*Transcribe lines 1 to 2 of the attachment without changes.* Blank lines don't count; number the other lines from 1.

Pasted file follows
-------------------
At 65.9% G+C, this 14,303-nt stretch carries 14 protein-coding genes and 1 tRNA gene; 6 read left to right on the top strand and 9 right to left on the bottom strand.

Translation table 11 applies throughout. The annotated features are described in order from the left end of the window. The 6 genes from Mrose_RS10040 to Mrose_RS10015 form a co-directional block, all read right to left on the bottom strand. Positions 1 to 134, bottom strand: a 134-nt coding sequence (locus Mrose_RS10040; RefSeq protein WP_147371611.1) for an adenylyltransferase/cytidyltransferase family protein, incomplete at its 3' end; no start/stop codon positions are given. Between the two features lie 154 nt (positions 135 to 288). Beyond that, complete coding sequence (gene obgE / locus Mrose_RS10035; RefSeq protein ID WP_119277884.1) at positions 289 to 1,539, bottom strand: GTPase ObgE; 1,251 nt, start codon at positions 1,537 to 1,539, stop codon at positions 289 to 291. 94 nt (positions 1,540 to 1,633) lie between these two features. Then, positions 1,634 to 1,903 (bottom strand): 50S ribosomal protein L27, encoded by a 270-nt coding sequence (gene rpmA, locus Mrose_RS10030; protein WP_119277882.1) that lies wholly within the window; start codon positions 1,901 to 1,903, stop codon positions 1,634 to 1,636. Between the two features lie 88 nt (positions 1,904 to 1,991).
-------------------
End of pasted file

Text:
At 65.9% G+C, this 14,303-nt stretch carries 14 protein-coding genes and 1 tRNA gene; 6 read left to right on the top strand and 9 right to left on the bottom strand.

Translation table 11 applies throughout. The annotated features are described in order from the left end of the window. The 6 genes from Mrose_RS10040 to Mrose_RS10015 form a co-directional block, all read right to left on the bottom strand. Positions 1 to 134, bottom strand: a 134-nt coding sequence (locus Mrose_RS10040; RefSeq protein WP_147371611.1) for an adenylyltransferase/cytidyltransferase family protein, incomplete at its 3' end; no start/stop codon positions are given. Between the two features lie 154 nt (positions 135 to 288). Beyond that, complete coding sequence (gene obgE / locus Mrose_RS10035; RefSeq protein ID WP_119277884.1) at positions 289 to 1,539, bottom strand: GTPase ObgE; 1,251 nt, start codon at positions 1,537 to 1,539, stop codon at positions 289 to 291. 94 nt (positions 1,540 to 1,633) lie between these two features. Then, positions 1,634 to 1,903 (bottom strand): 50S ribosomal protein L27, encoded by a 270-nt coding sequence (gene rpmA, locus Mrose_RS10030; protein WP_119277882.1) that lies wholly within the window; start codon positions 1,901 to 1,903, stop codon positions 1,634 to 1,636. Between the two features lie 88 nt (positions 1,904 to 1,991).